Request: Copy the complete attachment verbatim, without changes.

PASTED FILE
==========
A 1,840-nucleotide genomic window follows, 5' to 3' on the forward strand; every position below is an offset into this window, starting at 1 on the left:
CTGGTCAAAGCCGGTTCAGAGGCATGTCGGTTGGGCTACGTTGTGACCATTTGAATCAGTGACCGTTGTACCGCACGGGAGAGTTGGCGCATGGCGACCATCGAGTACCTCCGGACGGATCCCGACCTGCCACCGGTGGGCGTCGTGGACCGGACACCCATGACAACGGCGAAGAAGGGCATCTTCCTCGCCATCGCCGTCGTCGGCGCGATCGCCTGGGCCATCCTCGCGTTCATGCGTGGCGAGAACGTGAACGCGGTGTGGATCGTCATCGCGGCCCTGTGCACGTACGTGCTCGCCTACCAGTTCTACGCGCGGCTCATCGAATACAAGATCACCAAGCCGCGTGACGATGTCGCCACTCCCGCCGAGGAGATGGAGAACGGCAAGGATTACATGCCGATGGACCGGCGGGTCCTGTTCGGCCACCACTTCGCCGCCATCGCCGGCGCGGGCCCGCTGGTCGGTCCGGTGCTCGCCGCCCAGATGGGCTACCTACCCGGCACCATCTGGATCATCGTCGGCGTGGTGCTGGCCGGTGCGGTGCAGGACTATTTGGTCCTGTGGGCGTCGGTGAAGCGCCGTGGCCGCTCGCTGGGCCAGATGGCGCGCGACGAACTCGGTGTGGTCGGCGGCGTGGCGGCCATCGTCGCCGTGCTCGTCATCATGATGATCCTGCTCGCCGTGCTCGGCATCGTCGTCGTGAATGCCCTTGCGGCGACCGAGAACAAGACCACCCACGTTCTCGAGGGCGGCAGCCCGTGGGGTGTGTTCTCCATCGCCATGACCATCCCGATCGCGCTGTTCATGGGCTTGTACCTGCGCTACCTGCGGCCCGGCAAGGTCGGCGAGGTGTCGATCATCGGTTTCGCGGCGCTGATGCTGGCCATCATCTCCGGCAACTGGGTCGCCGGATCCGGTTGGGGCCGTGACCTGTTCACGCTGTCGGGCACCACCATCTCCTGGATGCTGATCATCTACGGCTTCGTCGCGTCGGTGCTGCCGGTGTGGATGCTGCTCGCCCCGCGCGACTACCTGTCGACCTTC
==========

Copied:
A 1,840-nucleotide genomic window follows, 5' to 3' on the forward strand; every position below is an offset into this window, starting at 1 on the left:
CTGGTCAAAGCCGGTTCAGAGGCATGTCGGTTGGGCTACGTTGTGACCATTTGAATCAGTGACCGTTGTACCGCACGGGAGAGTTGGCGCATGGCGACCATCGAGTACCTCCGGACGGATCCCGACCTGCCACCGGTGGGCGTCGTGGACCGGACACCCATGACAACGGCGAAGAAGGGCATCTTCCTCGCCATCGCCGTCGTCGGCGCGATCGCCTGGGCCATCCTCGCGTTCATGCGTGGCGAGAACGTGAACGCGGTGTGGATCGTCATCGCGGCCCTGTGCACGTACGTGCTCGCCTACCAGTTCTACGCGCGGCTCATCGAATACAAGATCACCAAGCCGCGTGACGATGTCGCCACTCCCGCCGAGGAGATGGAGAACGGCAAGGATTACATGCCGATGGACCGGCGGGTCCTGTTCGGCCACCACTTCGCCGCCATCGCCGGCGCGGGCCCGCTGGTCGGTCCGGTGCTCGCCGCCCAGATGGGCTACCTACCCGGCACCATCTGGATCATCGTCGGCGTGGTGCTGGCCGGTGCGGTGCAGGACTATTTGGTCCTGTGGGCGTCGGTGAAGCGCCGTGGCCGCTCGCTGGGCCAGATGGCGCGCGACGAACTCGGTGTGGTCGGCGGCGTGGCGGCCATCGTCGCCGTGCTCGTCATCATGATGATCCTGCTCGCCGTGCTCGGCATCGTCGTCGTGAATGCCCTTGCGGCGACCGAGAACAAGACCACCCACGTTCTCGAGGGCGGCAGCCCGTGGGGTGTGTTCTCCATCGCCATGACCATCCCGATCGCGCTGTTCATGGGCTTGTACCTGCGCTACCTGCGGCCCGGCAAGGTCGGCGAGGTGTCGATCATCGGTTTCGCGGCGCTGATGCTGGCCATCATCTCCGGCAACTGGGTCGCCGGATCCGGTTGGGGCCGTGACCTGTTCACGCTGTCGGGCACCACCATCTCCTGGATGCTGATCATCTACGGCTTCGTCGCGTCGGTGCTGCCGGTGTGGATGCTGCTCGCCCCGCGCGACTACCTGTCGACCTTC